Illinois, Indiana and Michigan to Move Forward on Critical Midwest High Speed Rail Study
From a USDOT press release:
U.S. Transportation Secretary Ray LaHood announced May 4, 2012 that Illinois, Indiana and Michigan have agreed to move forward with a comprehensive study that will help determine ways to reduce rail congestion and let trains achieve higher speeds along the Chicago-to-Detroit high-speed rail corridor.
The goal of the study, which will be funded through a $3.2 million grant from the Federal Railroad Administration and $200,000 each from Illinois, Indiana, Michigan and Norfolk Southern, is to reduce passenger travel times between Chicago and Detroit and efficiently move freight through one of the nation’s busiest freight rail networks, the congested Chicago to Porter, Ind., segment.
“This is an important step toward achieving higher speeds along the entire Chicago to Detroit rail corridor and improving the flow of freight to the east coast,” said Secretary LaHood. “Eliminating bottlenecks will boost the economy by reducing delays and allow for the freer flow of both people and goods throughout the region.”
An important focus of the study will be reducing congestion by linking a double track passenger main to the 110 mph service at Porter. The study will build on progress Michigan has already made by achieving 110 mph service from Porter to Kalamazoo.
“The comprehensive study will help us establish faster passenger rail service for business and leisure travelers moving between Chicago and Detroit, as well as make freight movements more efficient,” Illinois Governor Pat Quinn said. “In Illinois, we have made high-speed rail and freight infrastructure improvement top priorities, and I am pleased to work with our neighboring states and Secretary LaHood, who understands the importance of providing significantly reduced travel times and promoting economic development through rail improvements.”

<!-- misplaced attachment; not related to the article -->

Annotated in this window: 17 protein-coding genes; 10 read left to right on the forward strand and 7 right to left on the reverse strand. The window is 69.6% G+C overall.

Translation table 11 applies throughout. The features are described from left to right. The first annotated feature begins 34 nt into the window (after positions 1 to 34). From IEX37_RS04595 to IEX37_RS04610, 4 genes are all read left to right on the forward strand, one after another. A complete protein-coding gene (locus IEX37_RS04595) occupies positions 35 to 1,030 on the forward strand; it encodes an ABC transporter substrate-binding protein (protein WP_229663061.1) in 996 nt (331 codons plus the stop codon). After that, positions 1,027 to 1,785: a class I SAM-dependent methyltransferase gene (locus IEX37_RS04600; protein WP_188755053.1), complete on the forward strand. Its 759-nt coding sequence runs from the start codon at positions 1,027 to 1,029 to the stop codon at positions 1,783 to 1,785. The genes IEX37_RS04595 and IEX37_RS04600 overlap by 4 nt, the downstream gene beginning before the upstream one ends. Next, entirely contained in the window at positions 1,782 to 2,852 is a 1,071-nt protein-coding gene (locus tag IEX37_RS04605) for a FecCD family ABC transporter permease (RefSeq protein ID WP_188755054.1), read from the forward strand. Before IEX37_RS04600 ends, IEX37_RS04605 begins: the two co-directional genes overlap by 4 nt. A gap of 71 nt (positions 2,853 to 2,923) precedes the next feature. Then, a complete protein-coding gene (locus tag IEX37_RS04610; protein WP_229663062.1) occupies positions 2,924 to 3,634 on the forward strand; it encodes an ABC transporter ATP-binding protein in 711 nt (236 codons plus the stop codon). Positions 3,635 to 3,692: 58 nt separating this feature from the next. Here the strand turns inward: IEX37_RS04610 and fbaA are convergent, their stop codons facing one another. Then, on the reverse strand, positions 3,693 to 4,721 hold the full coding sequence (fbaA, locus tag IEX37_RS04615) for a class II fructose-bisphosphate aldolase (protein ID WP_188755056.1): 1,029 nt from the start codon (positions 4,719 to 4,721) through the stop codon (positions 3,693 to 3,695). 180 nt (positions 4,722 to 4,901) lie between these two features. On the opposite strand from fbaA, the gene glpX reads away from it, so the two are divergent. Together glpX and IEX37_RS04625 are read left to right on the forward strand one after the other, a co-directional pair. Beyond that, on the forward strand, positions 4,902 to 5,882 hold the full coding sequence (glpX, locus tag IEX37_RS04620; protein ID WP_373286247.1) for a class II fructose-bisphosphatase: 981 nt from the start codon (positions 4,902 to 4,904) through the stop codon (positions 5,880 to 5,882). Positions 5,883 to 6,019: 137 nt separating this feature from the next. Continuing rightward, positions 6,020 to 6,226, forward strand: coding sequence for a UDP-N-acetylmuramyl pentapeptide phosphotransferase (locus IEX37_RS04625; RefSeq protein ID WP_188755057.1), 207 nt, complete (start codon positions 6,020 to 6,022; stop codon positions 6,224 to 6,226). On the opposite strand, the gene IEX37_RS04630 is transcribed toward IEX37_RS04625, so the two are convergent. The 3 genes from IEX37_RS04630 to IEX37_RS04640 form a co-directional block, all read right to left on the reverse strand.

“This is an important partnership in our efforts to reinvent Michigan, specifically creating an accelerated rail connection between Detroit and Chicago for both citizens and businesses,” said Michigan Gov. Rick Snyder. “Relieving congestion will also help the Midwest’s freight industry by better enabling the rapid and efficient movement of manufactured and agricultural products.”
The Chicago to Detroit line is part of the Midwest Regional Rail Network, which is located in one of five densely populated mega-regions, areas already overwhelmed by congestion and in need of better transportation options. Bringing safe, fast, convenient, affordable high-speed rail to these areas will create jobs, increase economic opportunities and relieve congestion.
More than 100 million people call the Midwest region home, with the vast majority of residents living within 500 miles of the Chicago rail hub. Using the Gross Domestic Product as a measure, the Great Lakes-Midwest economic region would be the fifth largest economy if it were its own country.
The Federal Railroad Administration and its 32 state partners are making great progress on High-Speed and Intercity Passenger Rail projects across the country. With $10.1 billion in federal funding, they’re moving forward with 153 projects, laying the foundation for a 21st century passenger rail network.